A couple days ago, at the start of class a student laughingly said, “You have no idea how mad I was after getting my paper last night. Dammit, Shil–why do you hate me?” The other students and I laughed and I said something like, “Well, based on the grades I sent out, I hate everybody! Just remember, it’s not personal.” And, for me, it never is. I want my students to succeed and I give them every opportunity (and the needed support) to do so, but if they don’t do what they need to, I don’t ever take it personally. They are adults (and I place a lot of emphasis, explicitly and implicitly, in class on treating them as such) and if they choose not to do what they need to do, I do not lose sleep or emotional energy wondering about why it is that they did not or considering it a sign of some sort of personal failing on their part. I have no information to make that sort of judgment and it benefits neither me nor the student to do so.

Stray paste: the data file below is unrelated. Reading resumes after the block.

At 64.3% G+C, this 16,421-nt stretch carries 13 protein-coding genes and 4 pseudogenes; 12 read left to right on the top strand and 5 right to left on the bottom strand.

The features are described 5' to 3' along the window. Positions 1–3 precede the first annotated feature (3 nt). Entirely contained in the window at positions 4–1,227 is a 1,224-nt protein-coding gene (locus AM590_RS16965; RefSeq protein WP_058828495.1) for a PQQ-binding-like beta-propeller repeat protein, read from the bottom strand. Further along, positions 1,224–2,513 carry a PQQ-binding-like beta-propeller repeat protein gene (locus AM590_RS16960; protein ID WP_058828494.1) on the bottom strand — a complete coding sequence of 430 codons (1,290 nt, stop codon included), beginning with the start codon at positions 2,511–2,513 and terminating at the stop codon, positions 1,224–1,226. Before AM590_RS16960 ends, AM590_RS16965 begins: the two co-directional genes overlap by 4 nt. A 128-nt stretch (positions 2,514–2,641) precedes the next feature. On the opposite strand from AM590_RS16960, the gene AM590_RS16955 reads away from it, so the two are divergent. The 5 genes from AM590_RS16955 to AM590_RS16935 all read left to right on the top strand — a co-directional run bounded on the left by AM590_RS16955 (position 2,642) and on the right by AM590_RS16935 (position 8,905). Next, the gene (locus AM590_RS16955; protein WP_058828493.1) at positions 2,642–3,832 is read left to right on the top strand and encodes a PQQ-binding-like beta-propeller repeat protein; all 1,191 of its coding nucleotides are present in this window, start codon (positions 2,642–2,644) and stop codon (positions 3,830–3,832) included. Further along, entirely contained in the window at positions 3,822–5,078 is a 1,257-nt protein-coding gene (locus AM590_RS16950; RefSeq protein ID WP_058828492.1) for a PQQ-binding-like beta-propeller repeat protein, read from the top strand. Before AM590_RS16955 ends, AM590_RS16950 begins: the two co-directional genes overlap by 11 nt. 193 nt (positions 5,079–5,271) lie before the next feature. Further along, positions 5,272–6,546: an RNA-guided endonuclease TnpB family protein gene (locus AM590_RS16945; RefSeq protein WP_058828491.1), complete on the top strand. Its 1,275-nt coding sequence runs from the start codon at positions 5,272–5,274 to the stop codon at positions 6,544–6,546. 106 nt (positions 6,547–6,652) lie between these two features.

In this regard (and a few others), I try to compartmentalize things and work with the reality that I have in front of me. A student paper to be graded is what it is on paper, whether it be from a student who has attended every class and participated regularly or it be from someone who is silent in class and often absent. Similarly, a student who is absent is simply, well, absent and penalized accordingly, with no emotional response from me. A late paper is, well, late, and penalized accordingly whether it be from someone whose first late paper it is or their third. And so on.

    From a particular perspective, it might seem a fairly robotic way of functioning, but I think it translates to a strong sense of fairness, both in theory and practice.